Tuesday, March 13, 2012

Broken Echo

As I discovered a few weeks ago, some of the political views I hold are unorthodox compared to others in my social circle on Facebook. But that my views attracted both praise and scorn is anecdotal evidence that supports findings released this week by the Pew Internet & American Life Project that says participants in social networks aren’t necessarily participating in echo chambers in which they’re friends only with those who share the same political views.

The study, which sampled roughly 2,200 adults earlier this year, shows that for those on the extreme ends of the spectrum – both liberal and conservative – the echo chamber may be stronger than for others, but for the vast majority of people who lie on the center or more toward the center than to the fringe, their chances of encountering people with opposing viewpoints isn’t unheard of and is, in fact, quite common.

This leads Pew to come up with this not-so-startling observation: Most people form social networks based on factors other than political ideology. Yeah. Like families (where we have political thought of all stripes) and school mates and friends and acquaintances and such. Social networks, then, mirror real life, not some imagined reality. No surprise there.

What’s more surprising is this:

Some 37% of [social networking site] users who exchange material about politics on the sites have gotten strong negative reactions when they posted political material and 63% have never experienced such reactions. Interestingly enough, there is no notable variance across the political spectrum on this question. Republicans, Democrats, liberals, and conservatives among SNS users have experienced the same level of challenge from their SNS friends.

So what’s going on? According to Pew, most respondents say that if they read something from their friends that they don’t agree with, they simply ignore the comment. Only a small fringe of again those on the extremes of the spectrum got to the point that they hid content or de-friended someone because of their opposing political beliefs.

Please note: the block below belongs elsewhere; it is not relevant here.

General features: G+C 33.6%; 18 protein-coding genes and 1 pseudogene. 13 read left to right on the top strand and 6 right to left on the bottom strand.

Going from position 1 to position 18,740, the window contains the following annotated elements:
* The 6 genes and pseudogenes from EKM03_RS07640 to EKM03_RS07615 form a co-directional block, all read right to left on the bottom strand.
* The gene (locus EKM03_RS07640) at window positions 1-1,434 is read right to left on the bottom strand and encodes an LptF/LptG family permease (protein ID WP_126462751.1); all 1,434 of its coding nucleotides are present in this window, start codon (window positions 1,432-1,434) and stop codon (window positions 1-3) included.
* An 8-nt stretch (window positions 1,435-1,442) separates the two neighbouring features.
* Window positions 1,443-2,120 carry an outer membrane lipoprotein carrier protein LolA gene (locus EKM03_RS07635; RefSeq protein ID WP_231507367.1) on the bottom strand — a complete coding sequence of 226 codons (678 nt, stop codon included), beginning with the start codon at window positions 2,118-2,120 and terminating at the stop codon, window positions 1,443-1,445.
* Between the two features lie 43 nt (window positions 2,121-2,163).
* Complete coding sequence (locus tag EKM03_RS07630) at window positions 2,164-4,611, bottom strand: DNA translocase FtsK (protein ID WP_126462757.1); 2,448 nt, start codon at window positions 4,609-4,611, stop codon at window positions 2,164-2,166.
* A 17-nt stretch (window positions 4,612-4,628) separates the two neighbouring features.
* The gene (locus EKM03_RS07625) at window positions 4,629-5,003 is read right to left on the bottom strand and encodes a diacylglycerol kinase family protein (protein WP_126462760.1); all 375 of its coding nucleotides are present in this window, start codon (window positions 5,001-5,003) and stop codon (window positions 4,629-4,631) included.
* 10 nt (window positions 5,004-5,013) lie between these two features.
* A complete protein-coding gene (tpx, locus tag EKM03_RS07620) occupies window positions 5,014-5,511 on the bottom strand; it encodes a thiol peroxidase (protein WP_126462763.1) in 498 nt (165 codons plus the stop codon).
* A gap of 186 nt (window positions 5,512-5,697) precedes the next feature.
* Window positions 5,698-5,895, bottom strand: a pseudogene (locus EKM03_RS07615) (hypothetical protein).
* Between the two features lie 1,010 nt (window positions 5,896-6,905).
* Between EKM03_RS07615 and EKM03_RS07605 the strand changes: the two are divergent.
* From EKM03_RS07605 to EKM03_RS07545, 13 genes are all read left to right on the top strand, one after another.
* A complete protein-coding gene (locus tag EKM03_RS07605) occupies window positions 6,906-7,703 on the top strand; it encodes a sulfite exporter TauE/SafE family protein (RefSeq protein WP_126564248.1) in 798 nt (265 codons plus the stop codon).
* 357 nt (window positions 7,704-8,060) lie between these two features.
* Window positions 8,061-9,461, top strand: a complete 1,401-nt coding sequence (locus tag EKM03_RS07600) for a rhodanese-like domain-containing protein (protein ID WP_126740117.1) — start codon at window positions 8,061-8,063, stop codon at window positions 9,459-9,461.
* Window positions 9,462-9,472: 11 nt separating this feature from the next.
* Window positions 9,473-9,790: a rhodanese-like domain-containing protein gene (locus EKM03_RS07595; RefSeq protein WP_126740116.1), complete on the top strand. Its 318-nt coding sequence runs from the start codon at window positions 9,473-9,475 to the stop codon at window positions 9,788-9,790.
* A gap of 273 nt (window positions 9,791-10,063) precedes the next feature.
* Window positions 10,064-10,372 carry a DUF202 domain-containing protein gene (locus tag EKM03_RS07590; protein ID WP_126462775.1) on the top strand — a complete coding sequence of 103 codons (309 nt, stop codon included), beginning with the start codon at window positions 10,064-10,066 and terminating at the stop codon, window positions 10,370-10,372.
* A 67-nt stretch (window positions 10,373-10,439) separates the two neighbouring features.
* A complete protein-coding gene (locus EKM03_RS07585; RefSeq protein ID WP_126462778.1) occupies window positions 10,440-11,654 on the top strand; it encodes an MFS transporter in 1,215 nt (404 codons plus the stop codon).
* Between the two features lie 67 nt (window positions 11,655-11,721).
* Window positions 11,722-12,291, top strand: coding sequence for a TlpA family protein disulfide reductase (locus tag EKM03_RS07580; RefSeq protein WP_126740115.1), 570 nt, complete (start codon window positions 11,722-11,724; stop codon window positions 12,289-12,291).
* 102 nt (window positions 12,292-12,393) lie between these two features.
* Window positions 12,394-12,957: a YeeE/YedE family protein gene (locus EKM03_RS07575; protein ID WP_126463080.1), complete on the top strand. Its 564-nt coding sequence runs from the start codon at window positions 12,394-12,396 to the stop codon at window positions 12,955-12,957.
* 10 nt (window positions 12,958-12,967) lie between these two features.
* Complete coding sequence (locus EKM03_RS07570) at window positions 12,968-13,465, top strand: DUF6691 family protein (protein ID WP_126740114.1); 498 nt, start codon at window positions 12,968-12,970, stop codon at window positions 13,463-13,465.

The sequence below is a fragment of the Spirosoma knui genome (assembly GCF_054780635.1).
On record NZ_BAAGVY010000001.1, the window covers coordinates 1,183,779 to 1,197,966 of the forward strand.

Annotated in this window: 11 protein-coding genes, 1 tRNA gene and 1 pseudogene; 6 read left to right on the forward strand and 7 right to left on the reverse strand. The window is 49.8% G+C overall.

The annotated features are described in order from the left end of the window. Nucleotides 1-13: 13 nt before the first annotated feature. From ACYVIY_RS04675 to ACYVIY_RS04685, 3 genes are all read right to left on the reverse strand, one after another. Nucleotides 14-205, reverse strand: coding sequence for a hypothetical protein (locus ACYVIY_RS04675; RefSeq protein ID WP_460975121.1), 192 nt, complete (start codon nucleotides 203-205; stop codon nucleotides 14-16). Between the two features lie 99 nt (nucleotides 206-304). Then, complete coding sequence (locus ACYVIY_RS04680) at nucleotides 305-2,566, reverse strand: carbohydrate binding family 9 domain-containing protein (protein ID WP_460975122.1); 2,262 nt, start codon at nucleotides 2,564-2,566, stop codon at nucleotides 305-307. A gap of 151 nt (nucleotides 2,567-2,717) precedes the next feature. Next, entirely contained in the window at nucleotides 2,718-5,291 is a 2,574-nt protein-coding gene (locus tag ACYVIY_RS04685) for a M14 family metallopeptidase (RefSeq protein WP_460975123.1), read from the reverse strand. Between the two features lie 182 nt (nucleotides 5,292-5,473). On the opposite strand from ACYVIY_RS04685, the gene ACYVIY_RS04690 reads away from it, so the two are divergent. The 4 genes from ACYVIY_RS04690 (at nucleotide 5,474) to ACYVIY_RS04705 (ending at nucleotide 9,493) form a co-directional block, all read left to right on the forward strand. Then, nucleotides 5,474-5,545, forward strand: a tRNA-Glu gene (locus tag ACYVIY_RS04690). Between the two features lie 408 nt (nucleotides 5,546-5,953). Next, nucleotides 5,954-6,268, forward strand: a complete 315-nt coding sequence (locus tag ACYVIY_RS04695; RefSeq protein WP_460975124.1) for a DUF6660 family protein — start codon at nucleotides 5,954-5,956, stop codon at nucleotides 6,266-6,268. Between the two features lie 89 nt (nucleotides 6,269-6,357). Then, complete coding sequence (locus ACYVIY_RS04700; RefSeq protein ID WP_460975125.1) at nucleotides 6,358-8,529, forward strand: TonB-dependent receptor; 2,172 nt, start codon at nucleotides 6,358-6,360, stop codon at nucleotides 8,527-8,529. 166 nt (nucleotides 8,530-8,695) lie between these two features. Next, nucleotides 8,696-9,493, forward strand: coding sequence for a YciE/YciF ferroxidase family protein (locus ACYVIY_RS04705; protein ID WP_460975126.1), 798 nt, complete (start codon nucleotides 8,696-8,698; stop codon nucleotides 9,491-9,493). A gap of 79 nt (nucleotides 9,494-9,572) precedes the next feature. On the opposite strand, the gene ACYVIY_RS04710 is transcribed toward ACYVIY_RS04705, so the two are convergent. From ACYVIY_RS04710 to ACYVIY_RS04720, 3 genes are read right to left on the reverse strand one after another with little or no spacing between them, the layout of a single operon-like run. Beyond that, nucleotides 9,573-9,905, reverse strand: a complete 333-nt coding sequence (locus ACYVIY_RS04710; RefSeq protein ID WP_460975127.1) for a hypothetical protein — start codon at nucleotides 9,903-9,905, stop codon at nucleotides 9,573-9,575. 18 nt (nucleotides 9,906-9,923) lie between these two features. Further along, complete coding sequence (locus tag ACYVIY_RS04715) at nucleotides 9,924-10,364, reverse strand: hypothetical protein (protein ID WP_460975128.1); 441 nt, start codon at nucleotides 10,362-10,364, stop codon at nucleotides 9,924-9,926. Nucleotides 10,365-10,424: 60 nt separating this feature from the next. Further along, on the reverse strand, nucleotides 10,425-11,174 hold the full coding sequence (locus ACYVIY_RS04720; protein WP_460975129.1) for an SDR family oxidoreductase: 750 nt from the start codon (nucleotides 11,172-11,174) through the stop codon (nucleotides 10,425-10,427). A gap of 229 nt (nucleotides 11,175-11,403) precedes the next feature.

Does this mean that those who responded to my post are in the extremes of the political spectrum? Probably not. It’s too small of a sample to even hazard a guess. What I suspect is going on here is something that Pew also noted: Many SNS participants are surprised to learn that a friend’s position on the political spectrum is different than what he or she suspected.

Another interesting bit: Comments made by family and close friends that were in opposition to one’s political belief were most often ignored, while those made by only casual acquaintances were most often commented on and most often accompanied by consequences such as hiding posts and de-friending. Interesting, but not really surprising. We’re much more willing to put up with lumps and defects in those close to us than we are in those we know only distantly. That’s an echo chamber of sorts, but not as echoey as some have worried about.

The report is available online from Pew here. Of course, some of the more unhinged are ranting about this too.

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